The administration hasn’t decided what to do yet, sources close to the White House have said. Market studies have concluded that gasoline prices in Michigan would rise a few cents a gallon if the pipeline was removed. But propane, currently nearly $2.50 a gallon, could increase between 5 and 25 cents before supplies could be redirected there from other sources, including other pipelines in the area. Advocates of shutting the pipeline down have suggested that closing it in phases might soften any price impact.

“With an orderly shut down — and this key: an orderly shutdown — there will be little noticeable impact,” said Beth Wallace, manager of conservation partnerships at the National Wildlife Federation, an environmental group that commissioned a study on the effects of shutting the line down.

Still, any increase would become a Republican talking point and could make it harder for Democrats to make any more ambitious moves on energy policy. The GOP has already hammered Democrats for current fuel price increases that have had little to do with White House policy, and voters would certainly notice if anything coming directly from the administration increased prices more.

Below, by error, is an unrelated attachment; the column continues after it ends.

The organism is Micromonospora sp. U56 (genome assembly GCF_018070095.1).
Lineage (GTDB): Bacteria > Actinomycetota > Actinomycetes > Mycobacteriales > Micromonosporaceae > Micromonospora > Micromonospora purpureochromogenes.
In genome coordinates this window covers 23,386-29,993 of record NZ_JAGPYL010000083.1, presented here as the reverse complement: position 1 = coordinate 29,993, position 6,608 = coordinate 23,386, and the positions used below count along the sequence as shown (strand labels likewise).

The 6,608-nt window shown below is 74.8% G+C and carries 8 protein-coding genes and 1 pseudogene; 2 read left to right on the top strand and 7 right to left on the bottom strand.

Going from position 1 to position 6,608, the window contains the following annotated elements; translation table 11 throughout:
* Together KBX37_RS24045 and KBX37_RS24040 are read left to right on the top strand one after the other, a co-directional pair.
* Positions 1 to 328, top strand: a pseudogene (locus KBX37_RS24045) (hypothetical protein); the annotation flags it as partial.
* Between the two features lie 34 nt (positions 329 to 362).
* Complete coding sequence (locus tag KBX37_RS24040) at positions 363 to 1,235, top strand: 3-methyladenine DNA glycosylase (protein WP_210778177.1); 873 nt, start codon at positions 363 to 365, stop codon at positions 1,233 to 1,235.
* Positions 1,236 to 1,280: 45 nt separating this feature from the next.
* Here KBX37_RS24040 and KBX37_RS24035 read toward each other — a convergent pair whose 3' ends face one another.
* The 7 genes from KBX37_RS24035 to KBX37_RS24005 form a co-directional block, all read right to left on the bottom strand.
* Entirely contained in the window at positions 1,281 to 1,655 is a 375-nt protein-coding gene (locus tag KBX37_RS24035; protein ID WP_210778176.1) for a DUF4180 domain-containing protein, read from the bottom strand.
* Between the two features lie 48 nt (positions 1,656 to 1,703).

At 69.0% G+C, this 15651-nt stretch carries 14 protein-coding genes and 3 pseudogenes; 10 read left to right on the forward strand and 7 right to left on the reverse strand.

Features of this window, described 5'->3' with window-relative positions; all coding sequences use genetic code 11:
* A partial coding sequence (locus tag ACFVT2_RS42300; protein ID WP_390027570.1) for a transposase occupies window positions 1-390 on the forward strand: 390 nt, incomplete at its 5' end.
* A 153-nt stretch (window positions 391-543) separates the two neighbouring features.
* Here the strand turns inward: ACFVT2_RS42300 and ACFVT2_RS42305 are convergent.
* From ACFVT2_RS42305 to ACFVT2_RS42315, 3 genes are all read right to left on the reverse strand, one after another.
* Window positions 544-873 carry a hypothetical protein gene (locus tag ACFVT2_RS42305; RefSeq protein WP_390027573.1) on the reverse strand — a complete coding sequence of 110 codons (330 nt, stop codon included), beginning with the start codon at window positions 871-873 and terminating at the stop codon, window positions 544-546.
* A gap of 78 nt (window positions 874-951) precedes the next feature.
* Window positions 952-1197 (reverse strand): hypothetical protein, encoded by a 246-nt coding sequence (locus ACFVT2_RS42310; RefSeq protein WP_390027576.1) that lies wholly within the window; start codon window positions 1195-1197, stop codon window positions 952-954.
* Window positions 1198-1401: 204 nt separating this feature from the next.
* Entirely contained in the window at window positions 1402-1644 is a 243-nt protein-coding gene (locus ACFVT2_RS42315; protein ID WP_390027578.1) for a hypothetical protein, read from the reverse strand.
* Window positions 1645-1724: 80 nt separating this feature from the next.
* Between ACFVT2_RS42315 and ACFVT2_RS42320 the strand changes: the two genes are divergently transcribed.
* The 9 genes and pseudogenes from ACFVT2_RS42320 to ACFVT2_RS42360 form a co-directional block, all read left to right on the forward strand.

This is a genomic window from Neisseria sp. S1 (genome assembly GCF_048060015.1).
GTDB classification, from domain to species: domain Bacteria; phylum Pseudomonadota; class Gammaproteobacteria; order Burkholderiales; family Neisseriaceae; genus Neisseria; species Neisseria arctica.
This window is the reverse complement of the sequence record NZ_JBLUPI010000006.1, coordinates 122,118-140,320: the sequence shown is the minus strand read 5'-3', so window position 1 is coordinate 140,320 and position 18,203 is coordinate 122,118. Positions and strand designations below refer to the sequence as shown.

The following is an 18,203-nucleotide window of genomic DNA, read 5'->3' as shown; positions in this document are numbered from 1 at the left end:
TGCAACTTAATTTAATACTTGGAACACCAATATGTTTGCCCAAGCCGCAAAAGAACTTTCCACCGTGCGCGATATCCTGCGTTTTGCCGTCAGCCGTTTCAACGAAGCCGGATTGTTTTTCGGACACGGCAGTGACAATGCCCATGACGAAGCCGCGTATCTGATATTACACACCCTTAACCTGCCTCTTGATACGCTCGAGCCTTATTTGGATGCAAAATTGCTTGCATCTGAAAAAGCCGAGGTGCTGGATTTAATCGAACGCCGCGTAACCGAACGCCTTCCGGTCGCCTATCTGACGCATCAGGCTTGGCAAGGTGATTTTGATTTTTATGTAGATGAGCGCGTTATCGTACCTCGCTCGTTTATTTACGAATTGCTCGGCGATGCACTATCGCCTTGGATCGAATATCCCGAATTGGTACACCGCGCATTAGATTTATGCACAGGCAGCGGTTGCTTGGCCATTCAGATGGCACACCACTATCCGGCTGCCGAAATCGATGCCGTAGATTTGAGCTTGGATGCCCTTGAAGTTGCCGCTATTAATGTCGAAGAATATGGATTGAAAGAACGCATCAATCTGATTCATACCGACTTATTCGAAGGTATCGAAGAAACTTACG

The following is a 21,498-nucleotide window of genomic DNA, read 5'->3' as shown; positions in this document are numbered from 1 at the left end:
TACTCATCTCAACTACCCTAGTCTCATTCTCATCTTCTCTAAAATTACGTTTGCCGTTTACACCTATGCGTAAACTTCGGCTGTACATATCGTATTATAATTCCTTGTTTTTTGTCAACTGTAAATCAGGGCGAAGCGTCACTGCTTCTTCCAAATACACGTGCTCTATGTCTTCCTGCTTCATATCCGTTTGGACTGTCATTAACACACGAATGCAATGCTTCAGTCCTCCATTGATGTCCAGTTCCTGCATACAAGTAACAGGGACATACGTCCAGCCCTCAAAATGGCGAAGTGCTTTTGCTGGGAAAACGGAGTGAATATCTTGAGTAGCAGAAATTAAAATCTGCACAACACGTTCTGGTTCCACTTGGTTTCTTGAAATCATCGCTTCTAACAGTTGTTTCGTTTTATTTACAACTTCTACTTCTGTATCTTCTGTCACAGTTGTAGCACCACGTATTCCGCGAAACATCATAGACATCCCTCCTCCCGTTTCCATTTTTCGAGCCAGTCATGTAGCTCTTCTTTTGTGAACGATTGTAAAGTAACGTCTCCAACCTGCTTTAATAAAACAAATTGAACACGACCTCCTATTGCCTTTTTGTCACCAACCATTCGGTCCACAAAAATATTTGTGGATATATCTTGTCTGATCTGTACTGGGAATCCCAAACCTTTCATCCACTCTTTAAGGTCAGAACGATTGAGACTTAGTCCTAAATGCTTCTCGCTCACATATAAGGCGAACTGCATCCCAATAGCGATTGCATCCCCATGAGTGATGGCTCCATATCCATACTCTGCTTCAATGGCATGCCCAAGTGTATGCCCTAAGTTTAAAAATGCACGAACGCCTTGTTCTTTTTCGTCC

But Republicans are already tapping into voter frustrations over the surge at the pump that has pushed the average U.S. gasoline price up by a $1.30 from last year to $3.42 per gallon. They aggressively sought to tie that increase to Biden’s move on the Keystone XL pipeline and his pause on new auctions of federal land to oil and gas drillers, though energy experts have said the rise is due largely to the tightness in the global energy supply after the industry troubles last year when prices plummeted during the worst of the pandemic.

Republican Sen. Lisa Murkowski of Alaska, a state heavily dependent on oil and gas production, said voters are especially attuned to fuel costs and could turn on politicians they see as doing anything that would raise prices.

“Anytime you have people focused on something like the high price of gas at the pump, or if natural gas prices are high and they’re seeing higher utility bills, there’s a focus on that,” Murkowski said in an interview. “And I think it impacts how they view longer-term policies. I think we recognize that the price of oil may come and go, the price of natural gas is going to come and go, but I think it has significant bearing on how people are feeling about different legislative initiatives or policy initiatives.”

Anthony Adragna contributed to this report